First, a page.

In 2020, new marketing strategies and technologies are emerging. However, data still shows that the most tried and true means of attracting and retaining loyal customers is through email marketing. This popular trend is affordable, lucrative, and easy to set up, giving you an accessible means of growing your business. So why does your email marketing suck so bad?
It’s not your fault! Despite the average business having an impressive return on investment when it comes to email marketing, you still have to know the tricks of the trade if you want to take advantage. As with any business strategy, getting advice on the best ways to move forward (and the worst methods to avoid) is key in breeding success.
In this article, we’ll explain some of the most likely reasons why your email marketing sucks and how you can pivot your strategy to be more lucrative down the road.
Not Appreciating Your Customers
Perhaps one of the biggest mistakes you can make when it comes to email marketing is not appreciating your customers, particularly given the appreciative potential of email as a means of communication. Considering 68% of customers opt to leave a business due to perceived indifference towards them, showing them that you care could be the difference between a loyal customer and a one purchase wonder.
So how can you show your customers you appreciate them through your email marketing? There are plenty of emails you can send your customers to show that you care. From birthday celebration messages that contain coupon codes for discounted products or a recommended items notification to keep them engaged with your brand, just showing customers that you’re interested in them beyond their dollars is an invaluable tool to building a loyal customer base.
Selling Too Hard
With only 24% of sales emails being opened by customers, it can be tempting to play the numbers game by sending a lot of emails. However, email marketing is about more than just selling your products; it’s about cultivating loyal customers that will not only buy your products or services, but also spread the word about the awesome company that isn’t aggressive about selling those products or services.
The key to email marketing is diversification. Don’t only send sales emails to your customers; you can also send celebratory emails for holidays, anniversaries, and birthdays. You can send new product launch announcements or news stories about your business that make you look good. Just make sure you aren’t overloading them with sales pitches, or you’ll find yourself without a loyal customer.
What’s the point of utilizing email marketing if you aren’t going to personalize your customers’ experience? After all, they’re providing you with their name, email address, and birthday, so the least you could do is use that information to make them feel welcomed on your site. Plus, 80% of consumers are more likely to make a purchase from a company offering a personalized experience, so it’s kind of a no-brainer from a return on investment point of view.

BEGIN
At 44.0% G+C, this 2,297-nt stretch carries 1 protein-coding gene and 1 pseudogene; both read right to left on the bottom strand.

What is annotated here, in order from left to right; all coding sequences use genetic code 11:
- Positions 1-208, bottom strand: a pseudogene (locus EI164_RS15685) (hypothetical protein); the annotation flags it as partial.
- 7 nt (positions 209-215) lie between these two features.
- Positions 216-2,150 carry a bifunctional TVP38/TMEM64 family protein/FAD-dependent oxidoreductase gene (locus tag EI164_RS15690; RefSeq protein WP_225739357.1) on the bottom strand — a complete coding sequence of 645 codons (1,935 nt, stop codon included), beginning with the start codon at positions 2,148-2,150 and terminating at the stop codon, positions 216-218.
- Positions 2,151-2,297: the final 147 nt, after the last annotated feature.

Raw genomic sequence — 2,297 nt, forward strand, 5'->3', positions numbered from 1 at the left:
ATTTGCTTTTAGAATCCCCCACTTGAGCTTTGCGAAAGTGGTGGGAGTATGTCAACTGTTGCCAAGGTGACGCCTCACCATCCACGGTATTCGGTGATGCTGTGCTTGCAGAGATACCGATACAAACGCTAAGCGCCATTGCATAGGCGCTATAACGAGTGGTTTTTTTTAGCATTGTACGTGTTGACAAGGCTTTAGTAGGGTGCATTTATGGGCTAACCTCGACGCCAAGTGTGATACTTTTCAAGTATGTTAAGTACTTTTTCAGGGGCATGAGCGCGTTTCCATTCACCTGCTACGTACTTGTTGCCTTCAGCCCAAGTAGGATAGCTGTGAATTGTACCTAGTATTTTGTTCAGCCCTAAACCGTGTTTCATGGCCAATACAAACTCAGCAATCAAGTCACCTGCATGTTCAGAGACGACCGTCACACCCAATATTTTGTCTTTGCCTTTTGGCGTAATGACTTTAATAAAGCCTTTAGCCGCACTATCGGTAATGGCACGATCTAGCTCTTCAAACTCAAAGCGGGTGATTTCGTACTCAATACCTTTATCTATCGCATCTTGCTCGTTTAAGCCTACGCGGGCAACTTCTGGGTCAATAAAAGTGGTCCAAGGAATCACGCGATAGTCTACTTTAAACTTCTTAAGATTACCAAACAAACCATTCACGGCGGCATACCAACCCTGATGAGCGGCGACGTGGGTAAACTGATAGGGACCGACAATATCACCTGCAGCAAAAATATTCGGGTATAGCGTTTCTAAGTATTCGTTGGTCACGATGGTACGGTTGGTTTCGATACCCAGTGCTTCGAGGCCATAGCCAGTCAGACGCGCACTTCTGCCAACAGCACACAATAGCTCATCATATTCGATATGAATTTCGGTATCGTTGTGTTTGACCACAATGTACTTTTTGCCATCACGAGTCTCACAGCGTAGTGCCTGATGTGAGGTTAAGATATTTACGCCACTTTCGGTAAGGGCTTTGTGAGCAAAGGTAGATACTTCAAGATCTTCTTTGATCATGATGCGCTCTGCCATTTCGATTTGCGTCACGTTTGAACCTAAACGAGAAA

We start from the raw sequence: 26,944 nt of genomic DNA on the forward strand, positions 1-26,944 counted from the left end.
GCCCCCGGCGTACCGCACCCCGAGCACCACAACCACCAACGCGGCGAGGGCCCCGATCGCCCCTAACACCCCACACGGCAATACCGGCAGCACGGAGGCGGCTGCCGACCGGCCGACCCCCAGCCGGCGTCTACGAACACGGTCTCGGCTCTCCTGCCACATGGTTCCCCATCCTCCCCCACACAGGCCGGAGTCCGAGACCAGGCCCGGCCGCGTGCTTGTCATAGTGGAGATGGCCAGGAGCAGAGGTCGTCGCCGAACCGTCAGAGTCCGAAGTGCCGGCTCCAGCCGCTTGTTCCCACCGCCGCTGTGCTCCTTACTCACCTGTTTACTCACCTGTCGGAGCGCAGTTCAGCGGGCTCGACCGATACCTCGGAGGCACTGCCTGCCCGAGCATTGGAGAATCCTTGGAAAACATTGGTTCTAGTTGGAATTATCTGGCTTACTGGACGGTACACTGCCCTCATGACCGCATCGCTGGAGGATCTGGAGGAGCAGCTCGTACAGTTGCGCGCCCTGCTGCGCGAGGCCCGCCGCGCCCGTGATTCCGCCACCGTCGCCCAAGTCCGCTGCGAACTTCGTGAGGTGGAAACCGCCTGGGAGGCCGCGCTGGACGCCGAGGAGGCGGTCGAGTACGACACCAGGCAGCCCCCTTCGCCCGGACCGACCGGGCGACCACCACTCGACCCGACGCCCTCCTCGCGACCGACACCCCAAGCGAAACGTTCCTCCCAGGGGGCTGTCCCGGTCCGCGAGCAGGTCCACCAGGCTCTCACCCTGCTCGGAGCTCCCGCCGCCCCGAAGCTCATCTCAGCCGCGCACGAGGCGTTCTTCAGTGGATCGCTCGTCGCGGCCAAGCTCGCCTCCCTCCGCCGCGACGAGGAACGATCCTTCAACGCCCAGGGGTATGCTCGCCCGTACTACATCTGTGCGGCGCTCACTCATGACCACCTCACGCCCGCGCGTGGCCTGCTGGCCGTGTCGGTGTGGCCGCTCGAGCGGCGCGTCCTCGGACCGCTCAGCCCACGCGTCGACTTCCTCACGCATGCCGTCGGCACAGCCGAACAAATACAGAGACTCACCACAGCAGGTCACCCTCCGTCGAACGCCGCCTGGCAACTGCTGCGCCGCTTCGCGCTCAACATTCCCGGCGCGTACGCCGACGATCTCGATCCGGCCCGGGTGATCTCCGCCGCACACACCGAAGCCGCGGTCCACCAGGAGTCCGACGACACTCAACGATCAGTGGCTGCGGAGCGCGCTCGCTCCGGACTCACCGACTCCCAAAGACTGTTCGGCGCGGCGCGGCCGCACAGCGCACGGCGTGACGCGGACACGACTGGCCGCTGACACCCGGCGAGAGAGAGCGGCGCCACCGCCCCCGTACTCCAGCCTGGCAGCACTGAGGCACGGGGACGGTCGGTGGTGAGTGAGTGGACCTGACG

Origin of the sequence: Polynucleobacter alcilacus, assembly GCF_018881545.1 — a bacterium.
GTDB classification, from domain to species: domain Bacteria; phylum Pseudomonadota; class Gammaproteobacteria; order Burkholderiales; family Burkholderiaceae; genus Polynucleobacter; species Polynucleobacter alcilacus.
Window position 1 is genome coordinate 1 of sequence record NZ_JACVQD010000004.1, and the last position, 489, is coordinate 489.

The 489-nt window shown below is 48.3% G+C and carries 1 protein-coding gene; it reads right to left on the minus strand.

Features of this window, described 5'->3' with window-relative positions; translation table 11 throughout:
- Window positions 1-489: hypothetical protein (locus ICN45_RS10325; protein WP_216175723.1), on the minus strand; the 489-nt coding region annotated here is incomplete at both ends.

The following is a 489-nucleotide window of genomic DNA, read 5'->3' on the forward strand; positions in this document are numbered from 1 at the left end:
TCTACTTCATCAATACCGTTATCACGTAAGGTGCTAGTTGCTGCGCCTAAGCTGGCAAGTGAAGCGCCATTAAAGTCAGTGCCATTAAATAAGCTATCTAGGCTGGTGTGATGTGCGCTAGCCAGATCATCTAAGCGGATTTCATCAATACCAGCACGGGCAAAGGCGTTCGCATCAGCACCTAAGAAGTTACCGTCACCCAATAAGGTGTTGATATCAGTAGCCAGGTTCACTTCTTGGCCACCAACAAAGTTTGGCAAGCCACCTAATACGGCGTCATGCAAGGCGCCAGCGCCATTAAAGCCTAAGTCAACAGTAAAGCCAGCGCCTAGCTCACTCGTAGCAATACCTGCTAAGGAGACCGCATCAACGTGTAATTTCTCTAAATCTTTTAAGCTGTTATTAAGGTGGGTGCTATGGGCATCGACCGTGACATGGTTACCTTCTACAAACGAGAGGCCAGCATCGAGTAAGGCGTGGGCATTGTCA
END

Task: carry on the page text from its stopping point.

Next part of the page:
In addition to personalizing specific emails to individual customers, segmenting email lists for specific types of customers is an incredible value and easy tool for your business. With many services like MailChimp offering simple segmentation features that allow you to break up your email list into specific groups, you can cater your email marketing towards specific ages, locations, and even gender to give you the best chance to develop a loyal customer on the spot.
Ignoring Customer Feedback
The best way to figure out why your email marketing sucks is to just ask. As you might’ve noticed in recent years, customers are more than happy to provide businesses they don’t like with all the feedback they need, albeit occasionally laden with swear words. While it might be hard to endure the criticism, customer feedback is one of the most valuable, affordable data sets you can use to make your company better.
With email marketing, you can illicit this feedback rather than waiting for it to show up on your Facebook page. By sending out something as simple as a survey, you can glean meaningful information about what your company is doing right, what it’s doing wrong, and how your customers think you can fix it. And with 52% of consumers agreeing that companies need to take action on customer feedback, it’s safe to say your customers will be on board with your new, open-minded approach.
Additionally, ignoring customer feedback makes all the above methods infinitely worse. Asking for customer feedback is a good way to appreciate your customers, display your personalization, and discover if you’re selling too hard in your email marketing. Simply put, customer feedback is one of the best ways for you to figure out why your email marketing sucks and how to fix it.